7 Responses to “Learning to be Open and Unafraid”

  1. Rhonda Says:

    You know, one day, somebody is going to collect all of these valuable nuggets and publish them in a book of their very own:

    ” what I learned by opening myself to/on the internet”

  2. Paula Kaye Says:

    I am so glad that you opened yourself up here and in your books. I don’t know how I would be going through my own grief if I hadn’t found you and saw that it is okay to feel it as intensely as I do. My grieving started long before my husband died and I was sure I had grieved enough that I would be okay. And then he died. And I keep remembering how intense your grief was and how you wrote about it…that is exactly how I am surviving my grief right now. I write about it. I pour out my feelings. It helps me so much. Thank you for blazing that path for me, Pat, and all the others who have found you and are grieving their way now. I hope no one ever tells you to ‘shut up.’

    • Pat Bertram Says:

      Your grief and mine followed so much the same pattern. I thought I was finished with grief before Jeff died. I know now it was more that I was numb than that I’d finished with grief. It’s still shocking to me how intense and profound grief can be. Luckily, for me, it only came once. My father’s death has left me with sorrow and quandaries, but not the angst and agony that Jeff’s death did. I’m still reeling from that loss. I’m doing well, but I know I will always miss Jeff.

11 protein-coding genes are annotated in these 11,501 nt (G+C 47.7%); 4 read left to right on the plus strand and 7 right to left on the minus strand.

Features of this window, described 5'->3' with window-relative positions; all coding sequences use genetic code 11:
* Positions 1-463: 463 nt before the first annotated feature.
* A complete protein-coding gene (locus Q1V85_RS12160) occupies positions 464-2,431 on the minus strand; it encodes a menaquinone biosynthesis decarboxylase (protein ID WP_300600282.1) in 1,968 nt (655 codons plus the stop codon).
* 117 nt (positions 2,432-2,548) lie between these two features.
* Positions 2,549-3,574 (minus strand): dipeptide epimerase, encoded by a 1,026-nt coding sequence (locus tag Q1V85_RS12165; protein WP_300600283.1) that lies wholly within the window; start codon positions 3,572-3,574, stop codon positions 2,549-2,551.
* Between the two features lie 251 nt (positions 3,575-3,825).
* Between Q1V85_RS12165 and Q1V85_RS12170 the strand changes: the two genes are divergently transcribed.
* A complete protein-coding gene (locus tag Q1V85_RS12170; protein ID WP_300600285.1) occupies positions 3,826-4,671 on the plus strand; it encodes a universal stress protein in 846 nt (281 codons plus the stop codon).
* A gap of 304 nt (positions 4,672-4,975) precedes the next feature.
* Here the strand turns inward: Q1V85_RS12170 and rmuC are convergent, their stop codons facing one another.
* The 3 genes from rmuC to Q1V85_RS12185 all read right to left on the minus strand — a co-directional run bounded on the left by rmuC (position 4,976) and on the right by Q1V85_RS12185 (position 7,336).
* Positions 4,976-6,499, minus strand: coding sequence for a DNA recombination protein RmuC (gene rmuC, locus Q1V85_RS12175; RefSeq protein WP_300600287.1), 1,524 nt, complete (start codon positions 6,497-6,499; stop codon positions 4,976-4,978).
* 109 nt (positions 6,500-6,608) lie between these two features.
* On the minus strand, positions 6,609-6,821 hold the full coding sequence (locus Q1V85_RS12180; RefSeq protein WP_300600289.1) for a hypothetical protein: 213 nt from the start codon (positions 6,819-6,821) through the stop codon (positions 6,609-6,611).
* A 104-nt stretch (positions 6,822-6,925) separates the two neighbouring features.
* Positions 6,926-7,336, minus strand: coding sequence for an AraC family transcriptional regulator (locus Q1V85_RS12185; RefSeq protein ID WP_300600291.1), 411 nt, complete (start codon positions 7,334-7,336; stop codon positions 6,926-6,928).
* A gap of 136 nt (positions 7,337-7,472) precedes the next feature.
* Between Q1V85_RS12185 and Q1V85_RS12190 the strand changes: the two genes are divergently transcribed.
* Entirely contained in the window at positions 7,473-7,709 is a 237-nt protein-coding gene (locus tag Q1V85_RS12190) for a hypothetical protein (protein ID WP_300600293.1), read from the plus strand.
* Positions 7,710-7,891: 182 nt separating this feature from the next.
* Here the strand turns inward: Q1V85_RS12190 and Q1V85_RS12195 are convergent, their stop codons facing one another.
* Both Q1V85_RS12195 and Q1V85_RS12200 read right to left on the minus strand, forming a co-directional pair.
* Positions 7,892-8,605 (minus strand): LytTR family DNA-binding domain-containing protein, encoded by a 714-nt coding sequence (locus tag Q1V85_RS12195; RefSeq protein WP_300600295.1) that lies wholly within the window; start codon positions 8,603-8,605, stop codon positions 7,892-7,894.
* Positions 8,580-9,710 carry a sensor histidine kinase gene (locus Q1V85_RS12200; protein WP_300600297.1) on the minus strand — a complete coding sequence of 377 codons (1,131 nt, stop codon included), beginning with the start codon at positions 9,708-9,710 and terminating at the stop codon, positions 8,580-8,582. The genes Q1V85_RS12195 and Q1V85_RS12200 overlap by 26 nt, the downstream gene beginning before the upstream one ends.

3. Malcolm R. Campbell Says:

    In addition to the therapeutic value the posts have for you, they help others with similar issues. My wife’s father is scheduled to come back to his house today from the ICU under the auspices o the local hospice program. I know more about how all they works because I’ve read your posts. Thank you for sharing the information and advice.

    • Pat Bertram Says:

      Oh, my. I’m so sorry. But hospice really is helpful — it makes caregiving so much simpler. Wishing you and your wife (and her father, of course) all the best. I’m always here if you need to talk.

  4. Constance Koch Says:

    I cannot talk to anyone about My First Love and Soul Mate. We divorced due to he got caught up in the 1960’s Drug Scene. I never stopped loving him and missed him and our life together so much. After 5 years on my own raising 2 teenagers without Child Support and all of us struggling, I remarried. It has not been the same.
    When he died, I got the call from my present husband (I was not home when the call came.). I still remember how I felt when I received that call. I got real cold, felt that my blood had drained out of me, and I had lost my heart. I was in total shock. It has been many years now. I still think about him and miss him. Always will.
    I was my Dad’s Daughter, friend and caretaker for 7 years after my Mom died (She was 10 years younger than him when she passed away). He was devastated
    He was almost 97 years old when he passed away
    I have good feelings and memories from him.